The inaugural Henry Sarjeant Memorial Lecture was given by historian Jock Phillips on Sunday.
It followed the re-dedication of the grave of the man who left £30,000 to the Wanganui Borough Council to build an art gallery for Whanganui – The Sarjeant Gallery Te Whare o Rehua Whanganui.
Sarjeant immigrated to New Zealand in the late 1850s and died on February 12, 1912 at 82.
In conversation with The Four Five Hundred – here’s Jock Phillips on Sarjeant’s contribution.
I was trying to put his gift in the context of other art galleries within New Zealand and also within the Western World.
So, I compared his gift with George Grey’s gift to the Auckland Art Gallery and also James Tannock Mackelvie who gave a huge amount to the Auckland Art Gallery.
And then I looked at Andrew Suter – where his gift came from in Nelson.
Then I got on to Sarjeant and basically tried to say what was different about his gift and what was the same.
Compared with the establishment of art galleries and patronage of art in Europe or America where it was basically led by politicians – that wasn’t the case in New Zealand.
They basically did it because they were interested in improving the education of people in a colonial society. There was a lot of what we have come to call a cultural cringe, you know, a sense of New Zealand was a long way from civilised centres and needed a few examples of European civilisation.
What was interesting for Andrew Suter and for Henry Sarjeant was the influence of their wives was very, very important.
In Sarjeant’s case he was just as much interested in art as he was in science but his wife was an artist.
She was 40 years his younger, he got married to her when he was 63 and she was 23. She was a local painter so it was supporting the art gallery… out of his respect to her.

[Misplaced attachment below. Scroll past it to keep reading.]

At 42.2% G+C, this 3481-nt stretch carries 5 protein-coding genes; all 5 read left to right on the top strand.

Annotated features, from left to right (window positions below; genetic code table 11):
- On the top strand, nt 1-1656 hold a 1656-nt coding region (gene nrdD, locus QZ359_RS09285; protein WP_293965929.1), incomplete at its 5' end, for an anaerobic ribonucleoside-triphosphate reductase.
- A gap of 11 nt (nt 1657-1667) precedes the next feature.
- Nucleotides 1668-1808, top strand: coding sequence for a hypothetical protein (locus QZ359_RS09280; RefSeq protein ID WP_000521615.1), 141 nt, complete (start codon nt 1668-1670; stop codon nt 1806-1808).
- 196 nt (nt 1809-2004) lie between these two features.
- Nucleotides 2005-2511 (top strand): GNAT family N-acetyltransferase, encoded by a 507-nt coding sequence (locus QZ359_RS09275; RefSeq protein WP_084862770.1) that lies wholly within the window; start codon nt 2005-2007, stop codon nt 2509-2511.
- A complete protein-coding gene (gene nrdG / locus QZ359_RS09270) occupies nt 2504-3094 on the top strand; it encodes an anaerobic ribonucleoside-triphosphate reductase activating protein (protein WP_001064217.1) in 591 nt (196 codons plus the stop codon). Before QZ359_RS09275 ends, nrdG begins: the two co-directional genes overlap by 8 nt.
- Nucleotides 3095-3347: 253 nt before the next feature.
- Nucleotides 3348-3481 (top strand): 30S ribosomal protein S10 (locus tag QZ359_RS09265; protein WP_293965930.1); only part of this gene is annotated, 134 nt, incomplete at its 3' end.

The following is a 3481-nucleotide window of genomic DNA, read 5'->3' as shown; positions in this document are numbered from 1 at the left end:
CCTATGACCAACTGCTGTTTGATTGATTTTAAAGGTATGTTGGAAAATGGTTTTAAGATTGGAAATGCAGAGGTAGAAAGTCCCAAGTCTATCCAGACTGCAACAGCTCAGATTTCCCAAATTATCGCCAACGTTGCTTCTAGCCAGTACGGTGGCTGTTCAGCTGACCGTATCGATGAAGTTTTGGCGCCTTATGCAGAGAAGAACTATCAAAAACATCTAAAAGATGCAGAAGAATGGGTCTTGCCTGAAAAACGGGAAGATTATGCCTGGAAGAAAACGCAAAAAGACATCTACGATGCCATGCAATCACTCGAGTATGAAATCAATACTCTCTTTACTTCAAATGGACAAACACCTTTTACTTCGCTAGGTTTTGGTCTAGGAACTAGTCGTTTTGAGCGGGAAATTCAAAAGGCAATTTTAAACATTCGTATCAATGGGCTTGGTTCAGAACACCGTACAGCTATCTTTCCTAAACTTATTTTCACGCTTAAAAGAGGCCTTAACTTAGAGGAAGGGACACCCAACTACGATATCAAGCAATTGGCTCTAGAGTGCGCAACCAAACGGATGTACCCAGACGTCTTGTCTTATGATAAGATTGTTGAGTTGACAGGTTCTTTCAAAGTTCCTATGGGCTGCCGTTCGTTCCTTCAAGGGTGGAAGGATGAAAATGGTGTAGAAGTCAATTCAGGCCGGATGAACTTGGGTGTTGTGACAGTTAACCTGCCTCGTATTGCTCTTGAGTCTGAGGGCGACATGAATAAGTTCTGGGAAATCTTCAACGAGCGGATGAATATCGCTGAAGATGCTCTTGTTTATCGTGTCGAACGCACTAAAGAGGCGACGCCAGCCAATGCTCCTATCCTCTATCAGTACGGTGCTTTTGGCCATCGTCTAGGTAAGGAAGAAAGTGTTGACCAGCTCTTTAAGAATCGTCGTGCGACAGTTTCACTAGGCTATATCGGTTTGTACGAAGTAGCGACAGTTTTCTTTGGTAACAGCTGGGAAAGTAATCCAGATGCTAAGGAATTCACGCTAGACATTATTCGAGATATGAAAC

He was a farmer, then he moved into Whanganui and he started to get active in local community organisations and he obviously had a real commitment to trying to uplift the good citizens of Whanganui, particularly in terms of education.
They were basically focussed on European art so the collection for the gallery for a long time didn’t really encourage local art whereas the Suter gallery for example, they always had a much stronger tradition of supporting New Zealand art.
In Whanganui, obviously, there was a bit of a legacy of cultural cringe and a legacy that art galleries were there to represent European civilisation.
I think he was determined to show Whanganui wasn’t just a hick provincial town – that it had a bit of a civilised side to it.
He supported the museum, he supported the astronomical society, he supported the philosophical society, he was interested in all those things which encouraged culture and learning in Whanganui and I think it’s important for a community like that to have a sense that they did have that side to their civic life.
Obviously, it the most beautiful, beautiful gallery and something Whanganui should be very proud of.
Photo: Michal Klajban